Professor and Dean Herma Hill Kay was the second woman hired to teach at Berkeley Law. She was appointed to the faculty in 1960 and never really retired. Her commitment to the law school, and to legal academia, was remarkable. She was appointed the school’s first (and only) woman dean in 1992; she served on leadership Committees on the Berkeley campus and for many other significant legal academic institutions; and she was honored many times for her contributions to her substantive fields of teaching and writing — Conflict of Laws, Family Law, Sex-Based Discrimination and Women and the Law.
Herma took her undergraduate degree from Southern Methodist University and her law degree from the University of Chicago. She was one of only four women in her law school class of 1959. During law school, Herma worked as a research assistant and co-author with Professor Brainerd Currie, a founder of modern Conflict of Laws. She then served for one year as a law clerk to Justice Roger Traynor, a highly distinguished member of the California Supreme Court. In 1960, Traynor encouraged Herma to apply for a teaching position at his alma mater, Berkeley Law.
When Herma was hired, she always said it was to replace Barbara Armstrong, the first (and only) woman member of the Law School faculty, then retired. She also said that she had the very good fortune to be mentored by Barbara — in her teaching of their common subject matter interests, in understanding how to function in a largely male environment, and in supporting women students in their struggle to survive and flourish in an essentially male institution. After the appointment of Babette Barton to the faculty as a professor in 1965, it was 12 years before any more women were added to the law school faculty.
The substantive revolution in women’s rights that swept through California and the nation in the late 1960s and 1970s shaped Herma’s professional career. Based on her conviction “that women ought to be free and conscious actors … [they ought to determine their own role in this world,” she engaged in both academic and political work to promote women’s opportunities for self-realization. She worked on no-fault divorce laws through her appointment to Gov. Pat Brown’s Commission on the Family. The commission’s report paved the way for California’s path-breaking adoption of its no-fault divorce statute in 1969. This in turn prompted Herma’s appointment as co-reporter of the Uniform Marriage and Divorce Act, a law reform project which had nationwide impact. Herma worked on the American Law Institute’s Family Dissolution Project, recommending legal reforms to ensure that women would receive the kind of support and property awards they needed. She was active in the passage of California’s therapeutic abortion statute and testified in favor of California’s ratification of the Equal Rights Amendment.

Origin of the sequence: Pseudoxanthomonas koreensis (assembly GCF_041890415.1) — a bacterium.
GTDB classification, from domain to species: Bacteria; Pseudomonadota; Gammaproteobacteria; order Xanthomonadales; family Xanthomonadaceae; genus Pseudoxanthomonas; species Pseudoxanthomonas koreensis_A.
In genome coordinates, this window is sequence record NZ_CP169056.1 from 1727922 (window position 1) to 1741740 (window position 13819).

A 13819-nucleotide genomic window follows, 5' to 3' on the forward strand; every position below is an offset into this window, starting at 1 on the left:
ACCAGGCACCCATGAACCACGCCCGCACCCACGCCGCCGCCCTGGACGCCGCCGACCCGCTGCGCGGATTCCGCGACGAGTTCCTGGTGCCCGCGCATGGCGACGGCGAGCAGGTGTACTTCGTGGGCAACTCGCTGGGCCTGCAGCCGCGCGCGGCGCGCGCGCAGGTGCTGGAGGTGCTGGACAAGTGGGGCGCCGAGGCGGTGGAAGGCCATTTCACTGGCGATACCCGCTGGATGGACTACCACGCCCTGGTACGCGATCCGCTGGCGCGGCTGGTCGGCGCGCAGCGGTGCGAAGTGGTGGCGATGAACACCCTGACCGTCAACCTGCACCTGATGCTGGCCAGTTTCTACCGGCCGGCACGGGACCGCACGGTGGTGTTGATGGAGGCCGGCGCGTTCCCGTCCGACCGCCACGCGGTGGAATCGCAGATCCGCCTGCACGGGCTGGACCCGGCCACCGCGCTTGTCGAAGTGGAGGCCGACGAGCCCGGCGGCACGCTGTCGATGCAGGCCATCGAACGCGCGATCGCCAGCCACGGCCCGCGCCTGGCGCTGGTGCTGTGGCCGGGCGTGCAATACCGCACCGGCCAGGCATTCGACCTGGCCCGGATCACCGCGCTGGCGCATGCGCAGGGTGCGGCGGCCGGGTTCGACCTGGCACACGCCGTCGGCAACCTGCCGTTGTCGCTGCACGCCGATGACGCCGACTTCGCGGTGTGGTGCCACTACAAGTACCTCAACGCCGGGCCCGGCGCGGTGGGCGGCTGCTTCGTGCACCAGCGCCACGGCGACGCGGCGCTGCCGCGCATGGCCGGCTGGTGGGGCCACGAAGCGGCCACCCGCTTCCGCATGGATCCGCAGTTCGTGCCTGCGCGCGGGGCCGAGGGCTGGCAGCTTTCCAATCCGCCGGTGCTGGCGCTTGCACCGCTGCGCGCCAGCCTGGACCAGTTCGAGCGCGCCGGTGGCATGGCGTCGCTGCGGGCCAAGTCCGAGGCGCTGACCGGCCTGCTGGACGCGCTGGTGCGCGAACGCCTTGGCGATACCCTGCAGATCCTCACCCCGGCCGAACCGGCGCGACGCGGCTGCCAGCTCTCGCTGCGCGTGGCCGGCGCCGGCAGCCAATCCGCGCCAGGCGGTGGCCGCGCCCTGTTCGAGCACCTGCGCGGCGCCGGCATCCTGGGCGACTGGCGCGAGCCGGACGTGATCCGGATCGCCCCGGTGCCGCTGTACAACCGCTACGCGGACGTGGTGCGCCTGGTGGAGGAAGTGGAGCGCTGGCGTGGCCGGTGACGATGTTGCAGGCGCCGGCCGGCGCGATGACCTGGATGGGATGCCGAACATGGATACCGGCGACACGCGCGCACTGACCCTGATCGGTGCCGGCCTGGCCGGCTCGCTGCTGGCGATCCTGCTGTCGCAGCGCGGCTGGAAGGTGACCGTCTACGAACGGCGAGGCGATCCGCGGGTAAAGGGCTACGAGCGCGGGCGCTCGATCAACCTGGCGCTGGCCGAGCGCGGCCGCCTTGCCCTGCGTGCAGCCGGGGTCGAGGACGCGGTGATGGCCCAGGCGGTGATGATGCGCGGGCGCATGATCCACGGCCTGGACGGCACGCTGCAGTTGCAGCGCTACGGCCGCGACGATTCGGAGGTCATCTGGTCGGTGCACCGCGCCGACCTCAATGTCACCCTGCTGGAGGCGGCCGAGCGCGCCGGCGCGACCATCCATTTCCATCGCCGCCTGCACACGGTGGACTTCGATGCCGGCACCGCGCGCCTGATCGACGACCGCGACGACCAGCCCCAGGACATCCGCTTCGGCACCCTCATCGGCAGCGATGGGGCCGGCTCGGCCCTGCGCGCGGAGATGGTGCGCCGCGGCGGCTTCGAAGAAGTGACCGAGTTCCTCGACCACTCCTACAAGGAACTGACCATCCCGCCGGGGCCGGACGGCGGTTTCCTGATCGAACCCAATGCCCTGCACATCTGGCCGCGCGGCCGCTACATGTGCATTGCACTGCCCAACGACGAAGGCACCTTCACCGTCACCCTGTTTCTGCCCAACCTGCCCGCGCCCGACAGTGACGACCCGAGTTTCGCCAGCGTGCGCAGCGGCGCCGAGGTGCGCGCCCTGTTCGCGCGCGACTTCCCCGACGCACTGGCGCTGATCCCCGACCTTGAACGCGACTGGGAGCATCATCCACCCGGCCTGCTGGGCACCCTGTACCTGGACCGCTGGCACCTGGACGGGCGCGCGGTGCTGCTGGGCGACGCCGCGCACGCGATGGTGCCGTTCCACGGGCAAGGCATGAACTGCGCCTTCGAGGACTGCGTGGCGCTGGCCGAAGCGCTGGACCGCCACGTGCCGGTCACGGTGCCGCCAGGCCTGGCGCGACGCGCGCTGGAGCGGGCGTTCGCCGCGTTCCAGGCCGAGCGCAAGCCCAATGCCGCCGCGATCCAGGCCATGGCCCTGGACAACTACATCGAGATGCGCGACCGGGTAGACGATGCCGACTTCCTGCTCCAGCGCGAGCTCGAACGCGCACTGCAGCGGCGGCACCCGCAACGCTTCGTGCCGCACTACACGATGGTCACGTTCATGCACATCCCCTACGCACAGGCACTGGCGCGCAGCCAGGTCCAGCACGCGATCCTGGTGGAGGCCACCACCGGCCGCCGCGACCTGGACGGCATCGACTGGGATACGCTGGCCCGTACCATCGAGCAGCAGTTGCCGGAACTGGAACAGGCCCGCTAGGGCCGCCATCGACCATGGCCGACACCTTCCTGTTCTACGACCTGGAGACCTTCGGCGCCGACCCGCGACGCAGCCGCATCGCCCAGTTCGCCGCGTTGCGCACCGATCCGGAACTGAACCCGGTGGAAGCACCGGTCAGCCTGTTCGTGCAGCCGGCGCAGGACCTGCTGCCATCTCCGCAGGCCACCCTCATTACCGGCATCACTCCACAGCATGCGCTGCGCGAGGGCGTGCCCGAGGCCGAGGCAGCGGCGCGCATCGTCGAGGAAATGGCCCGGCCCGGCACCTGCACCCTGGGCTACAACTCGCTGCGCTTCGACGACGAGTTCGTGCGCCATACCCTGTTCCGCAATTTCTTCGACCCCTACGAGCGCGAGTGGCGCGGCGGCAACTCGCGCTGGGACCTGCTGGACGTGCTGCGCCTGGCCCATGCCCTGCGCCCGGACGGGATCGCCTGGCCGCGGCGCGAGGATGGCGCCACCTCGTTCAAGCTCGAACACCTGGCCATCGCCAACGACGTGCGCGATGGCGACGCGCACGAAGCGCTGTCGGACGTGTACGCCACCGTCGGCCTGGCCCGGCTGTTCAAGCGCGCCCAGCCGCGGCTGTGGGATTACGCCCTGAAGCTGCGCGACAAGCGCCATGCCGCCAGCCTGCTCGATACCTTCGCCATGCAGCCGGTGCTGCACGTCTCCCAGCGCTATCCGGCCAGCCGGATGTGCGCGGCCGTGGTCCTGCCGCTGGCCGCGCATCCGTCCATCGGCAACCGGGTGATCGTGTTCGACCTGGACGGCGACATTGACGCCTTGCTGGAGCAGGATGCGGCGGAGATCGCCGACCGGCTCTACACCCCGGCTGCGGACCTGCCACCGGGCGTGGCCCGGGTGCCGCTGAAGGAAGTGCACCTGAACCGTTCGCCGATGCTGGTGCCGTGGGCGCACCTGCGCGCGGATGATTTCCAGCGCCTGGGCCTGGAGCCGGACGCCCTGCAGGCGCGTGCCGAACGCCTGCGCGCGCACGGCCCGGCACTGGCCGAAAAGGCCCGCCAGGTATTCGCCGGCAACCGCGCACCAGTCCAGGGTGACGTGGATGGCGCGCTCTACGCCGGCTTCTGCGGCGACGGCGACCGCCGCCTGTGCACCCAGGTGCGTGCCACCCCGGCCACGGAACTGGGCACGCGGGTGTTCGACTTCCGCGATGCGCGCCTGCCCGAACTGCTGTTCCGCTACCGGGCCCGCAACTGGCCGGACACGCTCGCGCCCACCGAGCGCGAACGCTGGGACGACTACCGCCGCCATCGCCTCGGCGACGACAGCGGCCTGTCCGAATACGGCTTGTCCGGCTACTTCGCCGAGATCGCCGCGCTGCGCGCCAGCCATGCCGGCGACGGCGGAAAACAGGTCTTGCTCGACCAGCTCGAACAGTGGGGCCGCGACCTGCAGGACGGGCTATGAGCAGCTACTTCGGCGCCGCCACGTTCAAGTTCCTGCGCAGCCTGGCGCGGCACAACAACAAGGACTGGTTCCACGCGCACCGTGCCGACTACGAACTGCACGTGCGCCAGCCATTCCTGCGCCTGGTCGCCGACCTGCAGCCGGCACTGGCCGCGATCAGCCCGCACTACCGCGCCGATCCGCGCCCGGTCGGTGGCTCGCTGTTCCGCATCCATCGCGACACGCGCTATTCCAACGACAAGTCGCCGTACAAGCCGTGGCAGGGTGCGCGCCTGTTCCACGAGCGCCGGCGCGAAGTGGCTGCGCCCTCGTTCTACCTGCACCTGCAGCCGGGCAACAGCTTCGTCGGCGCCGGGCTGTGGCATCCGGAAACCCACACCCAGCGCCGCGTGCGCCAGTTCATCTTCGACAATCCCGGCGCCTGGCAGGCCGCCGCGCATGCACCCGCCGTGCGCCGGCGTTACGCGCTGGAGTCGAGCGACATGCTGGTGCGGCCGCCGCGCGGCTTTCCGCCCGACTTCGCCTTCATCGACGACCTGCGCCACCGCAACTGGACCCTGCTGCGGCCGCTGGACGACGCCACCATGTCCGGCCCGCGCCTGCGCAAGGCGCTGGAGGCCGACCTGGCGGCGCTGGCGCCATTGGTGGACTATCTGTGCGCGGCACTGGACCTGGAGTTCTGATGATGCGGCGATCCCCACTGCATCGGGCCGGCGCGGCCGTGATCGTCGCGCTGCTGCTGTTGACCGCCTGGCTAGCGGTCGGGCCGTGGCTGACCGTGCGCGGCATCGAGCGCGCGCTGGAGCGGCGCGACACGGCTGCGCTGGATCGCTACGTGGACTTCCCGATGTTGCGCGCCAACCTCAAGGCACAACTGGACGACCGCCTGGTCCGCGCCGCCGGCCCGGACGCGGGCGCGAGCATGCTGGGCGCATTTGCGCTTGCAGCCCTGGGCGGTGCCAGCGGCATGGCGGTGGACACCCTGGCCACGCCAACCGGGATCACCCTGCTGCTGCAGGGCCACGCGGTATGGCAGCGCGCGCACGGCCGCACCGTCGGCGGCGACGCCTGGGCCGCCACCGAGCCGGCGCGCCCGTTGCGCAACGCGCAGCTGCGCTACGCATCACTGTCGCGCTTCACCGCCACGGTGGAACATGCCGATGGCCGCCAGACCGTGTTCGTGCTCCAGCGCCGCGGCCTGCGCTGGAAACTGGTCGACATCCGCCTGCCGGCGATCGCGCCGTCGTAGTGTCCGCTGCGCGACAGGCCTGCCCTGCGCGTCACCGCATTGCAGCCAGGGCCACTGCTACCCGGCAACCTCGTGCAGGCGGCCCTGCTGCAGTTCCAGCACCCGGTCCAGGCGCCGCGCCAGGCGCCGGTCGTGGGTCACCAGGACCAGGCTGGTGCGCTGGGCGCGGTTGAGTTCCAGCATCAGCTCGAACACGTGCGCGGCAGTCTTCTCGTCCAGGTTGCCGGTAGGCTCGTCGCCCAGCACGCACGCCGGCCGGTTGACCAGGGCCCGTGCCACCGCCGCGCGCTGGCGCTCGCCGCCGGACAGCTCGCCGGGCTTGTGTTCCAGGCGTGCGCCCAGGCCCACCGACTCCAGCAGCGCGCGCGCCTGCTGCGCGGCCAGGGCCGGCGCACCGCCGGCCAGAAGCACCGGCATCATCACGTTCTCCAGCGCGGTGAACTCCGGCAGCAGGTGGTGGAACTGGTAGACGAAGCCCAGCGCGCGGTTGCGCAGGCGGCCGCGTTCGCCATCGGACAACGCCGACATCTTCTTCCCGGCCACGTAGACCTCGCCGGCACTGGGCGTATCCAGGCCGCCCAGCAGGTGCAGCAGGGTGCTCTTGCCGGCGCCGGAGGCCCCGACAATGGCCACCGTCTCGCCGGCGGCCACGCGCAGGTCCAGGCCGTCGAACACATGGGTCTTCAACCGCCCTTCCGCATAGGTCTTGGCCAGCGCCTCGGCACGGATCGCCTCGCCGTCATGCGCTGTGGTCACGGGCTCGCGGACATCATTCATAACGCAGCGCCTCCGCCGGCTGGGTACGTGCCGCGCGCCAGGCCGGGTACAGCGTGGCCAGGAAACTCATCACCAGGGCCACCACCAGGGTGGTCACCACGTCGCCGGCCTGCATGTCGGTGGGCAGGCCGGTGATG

Throughout her career, Herma was a dedicated and popular teacher. Early on she was awarded the university’s Distinguished Teaching Award. Herma also turned her attention to supporting the women law students who began to arrive in larger numbers after 1971. Legions of women have attested to the importance of the support that Herma provided. Two events exemplify Herma’s legacy of mentoring women in the law school and beyond.
First, in the late spring of 1969, she contacted all of the women students, then about 10% of the student body. She invited them to meet to talk about women’s position in the legal academy and the profession. They gathered in the Women’s Student Lounge — a space consisting of a bathroom and a tiny couch for “resting.” The Men’s Lounge was much larger, with chairs, tables and couches. In an act of political consciousness-raising so popular on the Berkeley campus, the women “took over” the Men’s Lounge for their meeting. The women students were ready for the opportunities that Herma’s meeting gave them —the issues grabbed them, the “Women’s Movement” had already begun, and “consciousness-raising” was the catchphrase. By the end of the semester, the women students formed the Boalt Hall Women’s Association to address the ways in which they were treated differently from the men and to develop concrete law projects in which their interests as women would be served. The Women’s Association still thrives today.